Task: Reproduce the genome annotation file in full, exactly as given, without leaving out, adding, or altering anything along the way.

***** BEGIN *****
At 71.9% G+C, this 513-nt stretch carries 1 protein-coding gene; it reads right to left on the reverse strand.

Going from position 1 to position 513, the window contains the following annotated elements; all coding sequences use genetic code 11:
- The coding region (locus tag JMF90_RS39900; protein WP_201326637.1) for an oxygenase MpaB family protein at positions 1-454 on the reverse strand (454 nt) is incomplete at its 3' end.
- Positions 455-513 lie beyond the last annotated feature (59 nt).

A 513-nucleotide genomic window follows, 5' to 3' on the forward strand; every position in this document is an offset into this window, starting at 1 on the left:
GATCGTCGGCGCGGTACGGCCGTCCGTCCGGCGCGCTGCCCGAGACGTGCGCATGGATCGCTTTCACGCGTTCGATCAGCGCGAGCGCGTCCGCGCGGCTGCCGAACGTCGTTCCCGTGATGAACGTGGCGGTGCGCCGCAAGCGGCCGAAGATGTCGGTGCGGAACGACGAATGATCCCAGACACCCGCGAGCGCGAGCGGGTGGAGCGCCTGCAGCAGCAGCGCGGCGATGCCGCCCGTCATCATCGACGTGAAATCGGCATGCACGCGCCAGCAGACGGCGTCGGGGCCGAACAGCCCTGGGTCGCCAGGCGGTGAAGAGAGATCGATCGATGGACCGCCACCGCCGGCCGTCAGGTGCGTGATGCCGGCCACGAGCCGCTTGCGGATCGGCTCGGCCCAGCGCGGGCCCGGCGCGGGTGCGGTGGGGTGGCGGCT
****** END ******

At 71.9% G+C, this 513-nt stretch carries 1 protein-coding gene; it reads right to left on the reverse strand.

Going from position 1 to position 513, the window contains the following annotated elements; all coding sequences use genetic code 11:
- The coding region (locus tag JMF90_RS39900; protein WP_201326637.1) for an oxygenase MpaB family protein at positions 1-454 on the reverse strand (454 nt) is incomplete at its 3' end.
- Positions 455-513 lie beyond the last annotated feature (59 nt).

A 513-nucleotide genomic window follows, 5' to 3' on the forward strand; every position in this document is an offset into this window, starting at 1 on the left:
GATCGTCGGCGCGGTACGGCCGTCCGTCCGGCGCGCTGCCCGAGACGTGCGCATGGATCGCTTTCACGCGTTCGATCAGCGCGAGCGCGTCCGCGCGGCTGCCGAACGTCGTTCCCGTGATGAACGTGGCGGTGCGCCGCAAGCGGCCGAAGATGTCGGTGCGGAACGACGAATGATCCCAGACACCCGCGAGCGCGAGCGGGTGGAGCGCCTGCAGCAGCAGCGCGGCGATGCCGCCCGTCATCATCGACGTGAAATCGGCATGCACGCGCCAGCAGACGGCGTCGGGGCCGAACAGCCCTGGGTCGCCAGGCGGTGAAGAGAGATCGATCGATGGACCGCCACCGCCGGCCGTCAGGTGCGTGATGCCGGCCACGAGCCGCTTGCGGATCGGCTCGGCCCAGCGCGGGCCCGGCGCGGGTGCGGTGGGGTGGCGGCT